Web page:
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Re: 24AW - in praise of

Postby Wyvern » Fri Apr 13, 2012 4:38 pm

bloke wrote:The UK awaits a modern-day St. Patrick to come and drive all of the 24AW's out of the band halls... :lol:

It amuses me that the Americans seem to have so little regard for this classic American mouthpiece - while over the pond in England it is the most popular tuba mouthpiece and not just in band rooms, but music conservatoire's, and concert halls too... :roll:
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Re: 24AW - in praise of

Postby sousaphone68 » Fri Apr 13, 2012 4:44 pm

bloke wrote:The UK awaits a modern-day St. Patrick to come and drive all of the 24AW's out of the band halls... :lol:


You need a modern St George to slay your 24aw dragon for England
St David for Wales and St Andrew for Scotland and Ireland can keep St Patrick.
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Re: 24AW - in praise of

Postby peter birch » Fri Apr 13, 2012 5:02 pm

Neptune wrote:
bloke wrote:The UK awaits a modern-day St. Patrick to come and drive all of the 24AW's out of the band halls... :lol:

It amuses me that the Americans seem to have so little regard for this classic American mouthpiece - while over the pond in England it is the most popular tuba mouthpiece and not just in band rooms, but music conservatoire's, and concert halls too... :roll:



Maybe the Americans don't like it because we do... :wink:
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Re: 24AW - in praise of

Postby fairweathertuba » Fri Apr 13, 2012 5:08 pm

It seems as if the 24AW has filled a specific niche in the tuba playing world, at least the UK world that is.

Like many a young lad, my first mp was a 24aw that I chucked out into the woods behind my parents house after a year or so of agony with it.

However I can understand the need for a mp that doesn't wear the chops out with continuous playing, which is the main reason I use a smallish feeling Blessing 18. Feels a lot smaller than the Bach 18, also it has a wider more comfortable rim than the Bach, but not crazy wide and fat like a 24aw.

Funny thing is after 35 years of not having a 24AW I'd kind of like to try one again. This very thread is making want to try one!

One more thing, I remember some bloke (not "bloke", but some bloke) possibly a bloke from the UK who had a spreadsheet with the specifications listed for quite a variety of mp's. Anyone have a link for that webpage with the spreadsheet?
Last edited by fairweathertuba on Sat Apr 14, 2012 12:01 am, edited 3 times in total.
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Re: 24AW - in praise of

Postby bloke » Fri Apr 13, 2012 10:16 pm

Clearly (when included with a purchased tuba), this should be considered the "Old Maid" of tuba mouthpieces.

I'm very reluctant to give them away (free) to students. They're too large to use as drivers for tuba rotor bearings. I have one that I use (clamping it into a vice) to solder inside very badly stuck baritone horn slide tubes and rotate them out.
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Re: 24AW - in praise of

Postby bloke » Fri Apr 13, 2012 10:57 pm

This is the only mouthpiece which I would go out of my way (as I have in this thread) to label a scourge.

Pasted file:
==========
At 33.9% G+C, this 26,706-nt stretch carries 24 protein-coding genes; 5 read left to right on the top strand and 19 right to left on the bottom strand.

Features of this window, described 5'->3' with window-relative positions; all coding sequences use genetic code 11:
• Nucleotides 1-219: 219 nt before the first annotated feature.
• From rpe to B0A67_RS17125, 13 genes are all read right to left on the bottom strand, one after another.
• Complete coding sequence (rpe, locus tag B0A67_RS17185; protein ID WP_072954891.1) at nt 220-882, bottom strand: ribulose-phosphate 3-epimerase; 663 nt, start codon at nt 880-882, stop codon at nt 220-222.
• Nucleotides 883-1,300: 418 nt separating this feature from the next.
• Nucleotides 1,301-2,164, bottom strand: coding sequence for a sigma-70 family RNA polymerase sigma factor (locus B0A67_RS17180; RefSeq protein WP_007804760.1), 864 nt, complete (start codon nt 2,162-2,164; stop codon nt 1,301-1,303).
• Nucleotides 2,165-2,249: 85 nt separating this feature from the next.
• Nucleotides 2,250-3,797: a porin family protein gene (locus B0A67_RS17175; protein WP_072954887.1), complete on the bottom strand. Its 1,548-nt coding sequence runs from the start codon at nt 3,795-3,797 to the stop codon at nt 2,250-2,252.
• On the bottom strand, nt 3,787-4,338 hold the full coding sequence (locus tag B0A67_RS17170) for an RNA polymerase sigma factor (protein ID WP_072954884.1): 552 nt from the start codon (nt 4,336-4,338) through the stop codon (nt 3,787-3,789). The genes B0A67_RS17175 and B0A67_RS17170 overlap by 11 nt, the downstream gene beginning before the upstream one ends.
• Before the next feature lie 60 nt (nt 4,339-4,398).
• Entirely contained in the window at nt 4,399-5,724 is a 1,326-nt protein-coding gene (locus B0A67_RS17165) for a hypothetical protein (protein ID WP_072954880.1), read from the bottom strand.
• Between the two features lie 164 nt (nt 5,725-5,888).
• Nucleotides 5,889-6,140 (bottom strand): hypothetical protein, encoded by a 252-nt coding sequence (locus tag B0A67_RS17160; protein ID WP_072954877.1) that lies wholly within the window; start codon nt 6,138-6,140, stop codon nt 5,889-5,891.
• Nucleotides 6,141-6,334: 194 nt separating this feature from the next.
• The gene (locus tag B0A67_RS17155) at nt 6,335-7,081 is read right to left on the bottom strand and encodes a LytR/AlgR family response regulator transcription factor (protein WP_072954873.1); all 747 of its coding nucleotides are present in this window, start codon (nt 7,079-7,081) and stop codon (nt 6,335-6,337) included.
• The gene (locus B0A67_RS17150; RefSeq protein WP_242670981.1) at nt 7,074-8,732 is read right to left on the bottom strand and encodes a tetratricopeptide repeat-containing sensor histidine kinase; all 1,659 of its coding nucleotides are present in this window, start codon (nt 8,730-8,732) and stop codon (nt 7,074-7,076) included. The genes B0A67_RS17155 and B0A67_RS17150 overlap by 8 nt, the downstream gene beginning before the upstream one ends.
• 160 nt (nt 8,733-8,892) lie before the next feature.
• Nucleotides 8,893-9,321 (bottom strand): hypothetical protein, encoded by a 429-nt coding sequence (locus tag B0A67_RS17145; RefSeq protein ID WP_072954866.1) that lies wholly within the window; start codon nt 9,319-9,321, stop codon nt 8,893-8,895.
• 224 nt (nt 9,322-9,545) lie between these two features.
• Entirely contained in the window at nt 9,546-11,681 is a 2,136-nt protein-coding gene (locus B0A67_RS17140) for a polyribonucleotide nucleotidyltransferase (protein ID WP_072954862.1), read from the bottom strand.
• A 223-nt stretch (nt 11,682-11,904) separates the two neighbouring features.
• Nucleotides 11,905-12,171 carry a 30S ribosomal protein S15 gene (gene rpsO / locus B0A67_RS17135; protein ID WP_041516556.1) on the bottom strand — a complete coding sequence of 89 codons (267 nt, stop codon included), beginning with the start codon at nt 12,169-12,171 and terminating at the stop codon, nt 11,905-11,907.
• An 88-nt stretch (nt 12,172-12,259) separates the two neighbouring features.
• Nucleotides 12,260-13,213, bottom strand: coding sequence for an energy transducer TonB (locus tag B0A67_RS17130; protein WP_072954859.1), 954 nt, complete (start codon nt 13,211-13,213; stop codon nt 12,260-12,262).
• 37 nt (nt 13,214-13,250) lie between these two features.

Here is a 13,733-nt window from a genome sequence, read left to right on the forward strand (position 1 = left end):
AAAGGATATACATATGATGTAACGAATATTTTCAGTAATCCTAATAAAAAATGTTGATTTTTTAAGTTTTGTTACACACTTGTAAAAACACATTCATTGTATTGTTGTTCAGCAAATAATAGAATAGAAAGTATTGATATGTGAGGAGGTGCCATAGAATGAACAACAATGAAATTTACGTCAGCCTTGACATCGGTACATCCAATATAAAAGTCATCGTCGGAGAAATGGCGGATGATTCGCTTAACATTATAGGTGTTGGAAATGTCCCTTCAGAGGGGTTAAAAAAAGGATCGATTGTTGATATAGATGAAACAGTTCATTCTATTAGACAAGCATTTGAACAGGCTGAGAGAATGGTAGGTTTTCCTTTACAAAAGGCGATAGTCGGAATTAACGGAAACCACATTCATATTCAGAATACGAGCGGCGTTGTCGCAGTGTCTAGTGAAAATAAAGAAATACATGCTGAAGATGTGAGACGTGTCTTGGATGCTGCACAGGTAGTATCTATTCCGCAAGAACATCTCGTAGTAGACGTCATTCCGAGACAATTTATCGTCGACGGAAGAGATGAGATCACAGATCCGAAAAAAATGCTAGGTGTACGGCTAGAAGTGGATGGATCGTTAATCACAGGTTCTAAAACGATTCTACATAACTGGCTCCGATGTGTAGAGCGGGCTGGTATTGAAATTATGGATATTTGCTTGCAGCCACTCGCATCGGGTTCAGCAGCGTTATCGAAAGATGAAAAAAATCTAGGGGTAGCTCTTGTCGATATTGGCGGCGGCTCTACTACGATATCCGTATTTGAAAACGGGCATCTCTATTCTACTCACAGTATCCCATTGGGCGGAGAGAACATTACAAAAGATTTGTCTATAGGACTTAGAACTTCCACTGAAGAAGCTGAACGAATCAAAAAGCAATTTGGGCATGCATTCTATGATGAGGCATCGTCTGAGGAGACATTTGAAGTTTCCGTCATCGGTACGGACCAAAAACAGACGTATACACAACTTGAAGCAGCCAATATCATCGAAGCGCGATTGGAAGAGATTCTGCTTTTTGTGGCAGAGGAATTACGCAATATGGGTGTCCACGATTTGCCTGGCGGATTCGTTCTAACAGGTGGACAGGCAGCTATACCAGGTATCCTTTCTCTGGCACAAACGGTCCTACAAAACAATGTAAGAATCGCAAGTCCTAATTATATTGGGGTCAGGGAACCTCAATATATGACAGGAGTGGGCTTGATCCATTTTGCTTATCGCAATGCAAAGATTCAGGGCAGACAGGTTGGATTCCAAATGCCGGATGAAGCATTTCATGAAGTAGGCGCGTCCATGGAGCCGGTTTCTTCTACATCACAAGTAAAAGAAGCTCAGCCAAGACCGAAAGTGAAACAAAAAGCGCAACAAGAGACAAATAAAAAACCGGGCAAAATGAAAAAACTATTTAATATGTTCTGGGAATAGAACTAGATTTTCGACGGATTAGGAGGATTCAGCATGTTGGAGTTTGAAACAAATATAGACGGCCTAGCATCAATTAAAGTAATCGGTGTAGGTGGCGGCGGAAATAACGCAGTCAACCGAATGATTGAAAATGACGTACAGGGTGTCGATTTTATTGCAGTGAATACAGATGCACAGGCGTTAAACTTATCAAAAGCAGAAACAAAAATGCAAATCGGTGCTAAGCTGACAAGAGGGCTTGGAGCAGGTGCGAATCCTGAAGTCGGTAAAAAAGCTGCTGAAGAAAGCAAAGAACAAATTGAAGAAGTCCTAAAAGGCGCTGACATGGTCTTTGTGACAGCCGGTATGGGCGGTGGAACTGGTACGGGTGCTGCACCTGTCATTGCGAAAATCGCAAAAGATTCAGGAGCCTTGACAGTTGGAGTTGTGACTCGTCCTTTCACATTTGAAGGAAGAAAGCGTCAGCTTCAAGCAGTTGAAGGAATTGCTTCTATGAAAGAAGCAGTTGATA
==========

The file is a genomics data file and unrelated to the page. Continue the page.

No tuba player needs that much metal pinning down their face, and the vast majority of tuba players can benefit from a mouthpiece with a cup wider than 31mm - particularly if it is going to be that deep. :|
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Re: 24AW - in praise of

Postby PMeuph » Fri Apr 13, 2012 11:01 pm

Tubajason wrote:............The father of the tuba Harvey Philips........




How is Harvey Philips the "father of the tuba?" .... :? :? :?


I always though it was Bell who had that title....
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Re: 24AW - in praise of

Postby bloke » Fri Apr 13, 2012 11:28 pm

This is the ONLY man who could POSSIBLY father a tuba... :|

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Re: 24AW - in praise of

Postby PMeuph » Fri Apr 13, 2012 11:33 pm

bloke wrote:This is the ONLY man who could POSSIBLY father a tuba... :|

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Re: 24AW - in praise of

Postby Art Hovey » Sat Apr 14, 2012 12:00 am

Harvey Philips, there is a great story about how when he first started out as a professional he forgot his mouthpiece for a gig at a high school. The story goes he went to the band director and he handed Harvey a 24 aw. Harvey went on to play the show and all went well. Ever since then Harvey always used a 24 aw because, in his words, he would always be able to find one when needed in any high school across America.


I am afraid you are mistaken about that. It was a Conn mouthpiece that Harvey borrowed after breaking his special bakelite mpc, and it was a Conn that he used for the rest of his career because he knew he could find one in every high school. Look at any photo of Harvey playing.

He told me that story himself, after trying one of my plastic mouthpieces.
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Re: 24AW - in praise of

Postby modelerdc » Sat Apr 14, 2012 12:24 am

Harvey settled on the Conn 2, a nice mouthpiece close in size and characteristics to the Helleberg 7B. He said one reason for chosing this mouthpiece is that he could find one anywhere should his get lost. I have one, typical flat Conn rim with a well defined inner edge, funnel style cup, a good mpc for those who don't require a really big one.
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Re: 24AW - in praise of

Postby fairweathertuba » Sat Apr 14, 2012 2:23 am

So, the guys in the top brass bands really use 24AW's? And Chuck Norris, what does he use?
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Re: 24AW - in praise of

Postby tuba-tobias » Sat Apr 14, 2012 2:52 am

fairweathertuba wrote:And Chuck Norris, what does he use?


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Re: 24AW - in praise of

Postby Wyvern » Sat Apr 14, 2012 3:07 am

fairweathertuba wrote:So, the guys in the top brass bands really use 24AW's?

A lot do and probably the majority of orchestral pros too. In fact I would go so far as to say the 24AW almost defines the British tuba sound
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Re: 24AW - in praise of

Postby MikeW » Sat Apr 14, 2012 3:59 am

Neptune wrote:
fairweathertuba wrote:So, the guys in the top brass bands really use 24AW's?

A lot do and probably the majority of orchestral pros too. In fact I would go so far as to say the 24AW almost defines the British tuba sound